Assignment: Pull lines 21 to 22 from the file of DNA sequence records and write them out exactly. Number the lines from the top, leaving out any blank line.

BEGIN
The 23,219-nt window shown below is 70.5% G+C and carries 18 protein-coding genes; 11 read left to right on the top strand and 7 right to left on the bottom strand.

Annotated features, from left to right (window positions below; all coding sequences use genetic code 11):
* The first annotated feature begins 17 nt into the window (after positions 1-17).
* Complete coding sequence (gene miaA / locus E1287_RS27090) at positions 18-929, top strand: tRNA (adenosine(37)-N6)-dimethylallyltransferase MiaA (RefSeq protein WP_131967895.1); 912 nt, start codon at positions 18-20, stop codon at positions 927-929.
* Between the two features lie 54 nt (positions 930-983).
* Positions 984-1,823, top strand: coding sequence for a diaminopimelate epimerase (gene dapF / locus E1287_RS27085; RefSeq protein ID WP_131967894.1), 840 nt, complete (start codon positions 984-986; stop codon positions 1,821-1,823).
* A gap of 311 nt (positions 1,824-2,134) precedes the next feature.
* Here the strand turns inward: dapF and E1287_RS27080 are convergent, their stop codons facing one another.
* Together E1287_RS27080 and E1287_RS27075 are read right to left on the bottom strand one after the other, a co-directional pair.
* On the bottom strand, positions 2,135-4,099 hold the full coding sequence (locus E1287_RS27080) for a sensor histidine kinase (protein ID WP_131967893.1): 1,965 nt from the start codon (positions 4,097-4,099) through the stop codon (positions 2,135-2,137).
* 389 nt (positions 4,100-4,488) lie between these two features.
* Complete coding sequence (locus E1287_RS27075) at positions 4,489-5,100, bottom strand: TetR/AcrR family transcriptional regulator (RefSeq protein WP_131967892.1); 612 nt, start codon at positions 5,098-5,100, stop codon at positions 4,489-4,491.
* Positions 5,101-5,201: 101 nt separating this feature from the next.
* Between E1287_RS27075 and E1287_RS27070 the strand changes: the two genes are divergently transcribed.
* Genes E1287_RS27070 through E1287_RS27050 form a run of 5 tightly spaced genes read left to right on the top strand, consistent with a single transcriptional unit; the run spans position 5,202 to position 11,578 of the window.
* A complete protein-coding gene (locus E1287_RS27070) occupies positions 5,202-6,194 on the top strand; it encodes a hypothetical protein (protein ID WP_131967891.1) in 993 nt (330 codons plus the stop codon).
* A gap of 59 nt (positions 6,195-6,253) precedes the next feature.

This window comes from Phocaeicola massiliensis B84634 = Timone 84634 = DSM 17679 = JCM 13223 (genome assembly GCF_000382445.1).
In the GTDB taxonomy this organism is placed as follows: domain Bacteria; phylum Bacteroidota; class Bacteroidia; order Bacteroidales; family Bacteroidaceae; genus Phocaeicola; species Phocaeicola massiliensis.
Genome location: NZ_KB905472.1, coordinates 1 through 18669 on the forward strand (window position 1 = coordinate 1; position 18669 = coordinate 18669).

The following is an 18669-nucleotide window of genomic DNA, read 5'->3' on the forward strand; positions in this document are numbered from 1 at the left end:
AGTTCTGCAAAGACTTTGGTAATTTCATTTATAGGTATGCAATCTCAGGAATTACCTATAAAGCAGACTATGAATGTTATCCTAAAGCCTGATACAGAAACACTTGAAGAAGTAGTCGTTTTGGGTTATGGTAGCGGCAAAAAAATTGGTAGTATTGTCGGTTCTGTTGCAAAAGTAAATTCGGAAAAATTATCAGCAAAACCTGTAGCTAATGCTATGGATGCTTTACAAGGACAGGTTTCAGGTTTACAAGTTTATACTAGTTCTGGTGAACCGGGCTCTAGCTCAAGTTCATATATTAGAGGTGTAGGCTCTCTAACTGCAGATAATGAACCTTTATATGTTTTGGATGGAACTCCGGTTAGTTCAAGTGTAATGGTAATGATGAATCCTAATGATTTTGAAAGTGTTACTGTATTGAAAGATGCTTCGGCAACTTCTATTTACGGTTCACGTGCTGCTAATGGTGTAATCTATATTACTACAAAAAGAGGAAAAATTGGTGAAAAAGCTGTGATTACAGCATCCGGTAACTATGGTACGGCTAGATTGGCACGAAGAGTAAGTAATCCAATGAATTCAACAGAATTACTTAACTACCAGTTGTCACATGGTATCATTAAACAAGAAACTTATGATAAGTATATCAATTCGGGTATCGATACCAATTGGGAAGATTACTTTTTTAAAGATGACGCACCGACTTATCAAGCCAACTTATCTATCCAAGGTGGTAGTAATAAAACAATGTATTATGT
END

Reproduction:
The following is an 18669-nucleotide window of genomic DNA, read 5'->3' on the forward strand; positions in this document are numbered from 1 at the left end:
AGTTCTGCAAAGACTTTGGTAATTTCATTTATAGGTATGCAATCTCAGGAATTACCTATAAAGCAGACTATGAATGTTATCCTAAAGCCTGATACAGAAACACTTGAAGAAGTAGTCGTTTTGGGTTATGGTAGCGGCAAAAAAATTGGTAGTATTGTCGGTTCTGTTGCAAAAGTAAATTCGGAAAAATTATCAGCAAAACCTGTAGCTAATGCTATGGATGCTTTACAAGGACAGGTTTCAGGTTTACAAGTTTATACTAGTTCTGGTGAACCGGGCTCTAGCTCAAGTTCATATATTAGAGGTGTAGGCTCTCTAACTGCAGATAATGAACCTTTATATGTTTTGGATGGAACTCCGGTTAGTTCAAGTGTAATGGTAATGATGAATCCTAATGATTTTGAAAGTGTTACTGTATTGAAAGATGCTTCGGCAACTTCTATTTACGGTTCACGTGCTGCTAATGGTGTAATCTATATTACTACAAAAAGAGGAAAAATTGGTGAAAAAGCTGTGATTACAGCATCCGGTAACTATGGTACGGCTAGATTGGCACGAAGAGTAAGTAATCCAATGAATTCAACAGAATTACTTAACTACCAGTTGTCACATGGTATCATTAAACAAGAAACTTATGATAAGTATATCAATTCGGGTATCGATACCAATTGGGAAGATTACTTTTTTAAAGATGACGCACCGACTTATCAAGCCAACTTATCTATCCAAGGTGGTAGTAATAAAACAATGTATTATGT